Bower Building


The Bower Building, the first of the new laboratory buildings at Gilmorehill, was named for Frederick Orpen Bower, Professor of Botany at the University from 1885 to 1925.

Between 1870 and 1901, Botany lectures were given in a tower in the east quadrangle of the Gilbert Scott Building. In 1900 work began on a new building on the south side of University Avenue, designed by the architect Sir John James Burnet from sketches by John Oldrid Scott in 1897. This dual authorship is perhaps reflected in the stylistic mix of classical Renaissance design with 'Scotticised' Baronial details such as the crowstepped gables, hood-moulds over the windows and the signature pepperpot turrets, derived from the Main Building design. The walls of the building were made of Bishopbriggs sandstone and the slates were Lancashire blue.

The building costs of £19,000 were met by a grant of £6,000 from Bellahouston Trustees, and a £10,725 bequest from the estate of Charles Randolph. The fittings in oak were to be supplied from a grant of £2,401 from the Robert Paterson Fund. It was opened on 13 June 1901 by Sir Joseph Hooker as part of the University's ninth jubilee celebrations.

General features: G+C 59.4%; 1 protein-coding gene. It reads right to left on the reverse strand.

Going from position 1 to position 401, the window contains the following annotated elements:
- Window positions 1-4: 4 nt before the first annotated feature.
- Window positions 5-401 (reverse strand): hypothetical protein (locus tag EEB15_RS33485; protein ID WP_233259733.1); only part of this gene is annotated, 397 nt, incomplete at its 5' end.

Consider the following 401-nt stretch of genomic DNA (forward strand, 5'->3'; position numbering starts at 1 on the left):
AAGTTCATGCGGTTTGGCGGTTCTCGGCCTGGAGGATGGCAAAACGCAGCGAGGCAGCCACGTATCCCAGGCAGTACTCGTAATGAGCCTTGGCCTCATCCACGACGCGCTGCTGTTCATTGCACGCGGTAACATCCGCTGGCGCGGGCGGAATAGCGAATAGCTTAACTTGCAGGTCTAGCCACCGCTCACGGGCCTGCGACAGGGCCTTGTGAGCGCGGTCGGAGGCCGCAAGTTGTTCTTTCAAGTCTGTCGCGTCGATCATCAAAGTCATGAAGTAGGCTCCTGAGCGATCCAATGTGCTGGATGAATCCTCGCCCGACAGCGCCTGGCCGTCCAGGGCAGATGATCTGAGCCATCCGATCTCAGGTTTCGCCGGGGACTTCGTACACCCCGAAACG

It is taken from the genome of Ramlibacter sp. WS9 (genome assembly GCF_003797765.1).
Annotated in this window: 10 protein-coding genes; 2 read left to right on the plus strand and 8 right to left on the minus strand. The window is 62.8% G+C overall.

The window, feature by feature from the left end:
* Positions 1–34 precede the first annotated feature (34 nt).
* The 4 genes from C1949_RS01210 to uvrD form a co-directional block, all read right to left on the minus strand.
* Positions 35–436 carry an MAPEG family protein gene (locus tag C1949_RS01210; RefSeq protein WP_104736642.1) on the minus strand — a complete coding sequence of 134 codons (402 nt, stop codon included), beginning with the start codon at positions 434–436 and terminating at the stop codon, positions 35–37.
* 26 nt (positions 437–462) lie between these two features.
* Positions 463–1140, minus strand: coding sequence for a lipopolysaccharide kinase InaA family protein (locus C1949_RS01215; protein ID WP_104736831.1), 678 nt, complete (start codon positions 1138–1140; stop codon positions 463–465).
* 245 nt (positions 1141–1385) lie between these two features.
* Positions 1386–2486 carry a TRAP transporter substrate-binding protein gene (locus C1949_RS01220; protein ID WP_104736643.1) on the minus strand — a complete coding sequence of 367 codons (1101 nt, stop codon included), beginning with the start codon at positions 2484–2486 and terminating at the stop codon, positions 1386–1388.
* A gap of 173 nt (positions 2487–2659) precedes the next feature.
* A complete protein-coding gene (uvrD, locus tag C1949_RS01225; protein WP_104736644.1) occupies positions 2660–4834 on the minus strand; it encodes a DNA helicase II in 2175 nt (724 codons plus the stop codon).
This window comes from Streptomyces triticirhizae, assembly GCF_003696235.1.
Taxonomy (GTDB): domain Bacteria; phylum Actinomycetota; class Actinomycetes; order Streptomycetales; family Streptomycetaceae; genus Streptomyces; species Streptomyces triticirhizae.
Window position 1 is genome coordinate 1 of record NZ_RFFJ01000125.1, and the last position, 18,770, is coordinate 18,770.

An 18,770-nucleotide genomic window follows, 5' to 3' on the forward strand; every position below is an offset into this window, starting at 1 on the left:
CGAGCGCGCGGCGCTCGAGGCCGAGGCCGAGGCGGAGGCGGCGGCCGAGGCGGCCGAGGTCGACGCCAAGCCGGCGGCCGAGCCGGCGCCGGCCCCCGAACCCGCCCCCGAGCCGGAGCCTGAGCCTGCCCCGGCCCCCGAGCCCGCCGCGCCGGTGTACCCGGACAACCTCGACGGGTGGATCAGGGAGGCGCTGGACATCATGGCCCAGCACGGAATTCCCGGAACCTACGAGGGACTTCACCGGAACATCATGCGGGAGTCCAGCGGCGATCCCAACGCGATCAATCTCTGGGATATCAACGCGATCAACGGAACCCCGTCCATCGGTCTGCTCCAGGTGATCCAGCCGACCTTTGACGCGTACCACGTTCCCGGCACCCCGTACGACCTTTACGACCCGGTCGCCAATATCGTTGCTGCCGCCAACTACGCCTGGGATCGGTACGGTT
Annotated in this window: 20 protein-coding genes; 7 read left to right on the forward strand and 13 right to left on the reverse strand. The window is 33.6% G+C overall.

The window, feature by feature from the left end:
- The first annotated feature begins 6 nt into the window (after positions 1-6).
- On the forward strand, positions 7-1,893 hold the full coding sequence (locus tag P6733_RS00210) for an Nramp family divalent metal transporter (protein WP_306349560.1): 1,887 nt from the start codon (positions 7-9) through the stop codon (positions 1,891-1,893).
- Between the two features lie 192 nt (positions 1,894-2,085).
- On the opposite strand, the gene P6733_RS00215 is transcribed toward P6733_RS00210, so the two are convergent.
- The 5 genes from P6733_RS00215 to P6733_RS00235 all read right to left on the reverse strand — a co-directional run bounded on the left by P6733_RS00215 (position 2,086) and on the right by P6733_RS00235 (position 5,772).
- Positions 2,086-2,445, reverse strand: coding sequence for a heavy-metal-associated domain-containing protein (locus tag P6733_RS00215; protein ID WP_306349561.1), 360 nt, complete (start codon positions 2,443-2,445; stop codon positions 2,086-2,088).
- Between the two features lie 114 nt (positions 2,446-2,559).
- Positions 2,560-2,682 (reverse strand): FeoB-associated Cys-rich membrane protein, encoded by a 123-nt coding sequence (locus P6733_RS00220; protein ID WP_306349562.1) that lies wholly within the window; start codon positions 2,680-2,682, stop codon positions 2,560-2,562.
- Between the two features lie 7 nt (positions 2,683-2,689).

The building had two large teaching laboratories, an herbarium on two floors with a small library, a museum occupying three floors, a 300-seat lecture room, staff offices and a workshop. The Stevenson Laboratory extension to the east was built in 1937 by T. Harold Hughes and David Stark Reid Waugh. The building was seriously damaged by fire in 2001, but the interiors were reconstructed by BMJ Architects and the exterior restored, with the building finally being reopened in November 2005.


Bower Building
University Avenue
G12 8QQ
Record last updated: 14th May 2015